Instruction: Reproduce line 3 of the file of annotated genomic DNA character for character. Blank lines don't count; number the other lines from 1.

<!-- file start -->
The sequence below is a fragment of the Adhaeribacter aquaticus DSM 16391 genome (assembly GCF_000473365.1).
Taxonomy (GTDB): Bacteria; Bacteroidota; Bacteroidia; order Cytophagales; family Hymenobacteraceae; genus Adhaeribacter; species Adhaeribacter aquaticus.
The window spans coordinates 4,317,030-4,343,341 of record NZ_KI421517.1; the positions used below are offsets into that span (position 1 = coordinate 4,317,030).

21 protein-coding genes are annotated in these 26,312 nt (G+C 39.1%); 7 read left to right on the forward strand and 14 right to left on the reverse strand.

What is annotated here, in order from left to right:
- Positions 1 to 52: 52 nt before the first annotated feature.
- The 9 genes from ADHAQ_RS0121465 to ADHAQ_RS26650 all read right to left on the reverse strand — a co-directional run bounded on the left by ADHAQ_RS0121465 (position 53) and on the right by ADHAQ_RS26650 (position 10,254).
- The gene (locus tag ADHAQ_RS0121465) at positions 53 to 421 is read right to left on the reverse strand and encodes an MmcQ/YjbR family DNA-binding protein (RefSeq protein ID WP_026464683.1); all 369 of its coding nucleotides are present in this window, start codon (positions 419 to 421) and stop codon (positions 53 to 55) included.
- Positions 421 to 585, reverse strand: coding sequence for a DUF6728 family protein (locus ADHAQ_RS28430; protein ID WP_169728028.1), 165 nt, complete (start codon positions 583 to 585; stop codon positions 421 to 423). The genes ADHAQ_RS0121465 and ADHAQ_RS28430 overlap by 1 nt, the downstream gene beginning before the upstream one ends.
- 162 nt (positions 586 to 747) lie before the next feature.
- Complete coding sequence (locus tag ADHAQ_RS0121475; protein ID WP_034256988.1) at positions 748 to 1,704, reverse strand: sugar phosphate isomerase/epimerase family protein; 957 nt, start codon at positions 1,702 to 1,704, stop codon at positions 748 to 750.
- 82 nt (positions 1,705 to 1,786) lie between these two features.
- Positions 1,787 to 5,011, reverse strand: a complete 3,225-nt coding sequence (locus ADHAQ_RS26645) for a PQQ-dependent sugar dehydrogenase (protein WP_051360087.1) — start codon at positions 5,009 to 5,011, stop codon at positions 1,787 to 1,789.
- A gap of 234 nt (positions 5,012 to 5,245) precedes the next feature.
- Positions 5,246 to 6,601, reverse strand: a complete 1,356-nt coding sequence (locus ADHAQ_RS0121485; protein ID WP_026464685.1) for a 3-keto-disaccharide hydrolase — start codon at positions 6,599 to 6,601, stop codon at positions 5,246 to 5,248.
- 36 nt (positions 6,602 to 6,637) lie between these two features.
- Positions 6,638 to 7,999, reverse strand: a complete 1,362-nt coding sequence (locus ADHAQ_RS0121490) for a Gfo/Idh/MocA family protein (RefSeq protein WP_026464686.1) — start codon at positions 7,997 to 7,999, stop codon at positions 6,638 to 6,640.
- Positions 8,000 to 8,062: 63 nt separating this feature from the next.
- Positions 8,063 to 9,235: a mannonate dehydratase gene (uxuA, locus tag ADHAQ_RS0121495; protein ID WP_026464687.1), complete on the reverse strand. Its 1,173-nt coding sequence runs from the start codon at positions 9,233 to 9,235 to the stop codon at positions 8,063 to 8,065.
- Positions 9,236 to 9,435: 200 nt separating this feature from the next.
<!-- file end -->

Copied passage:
The window spans coordinates 4,317,030-4,343,341 of record NZ_KI421517.1; the positions used below are offsets into that span (position 1 = coordinate 4,317,030).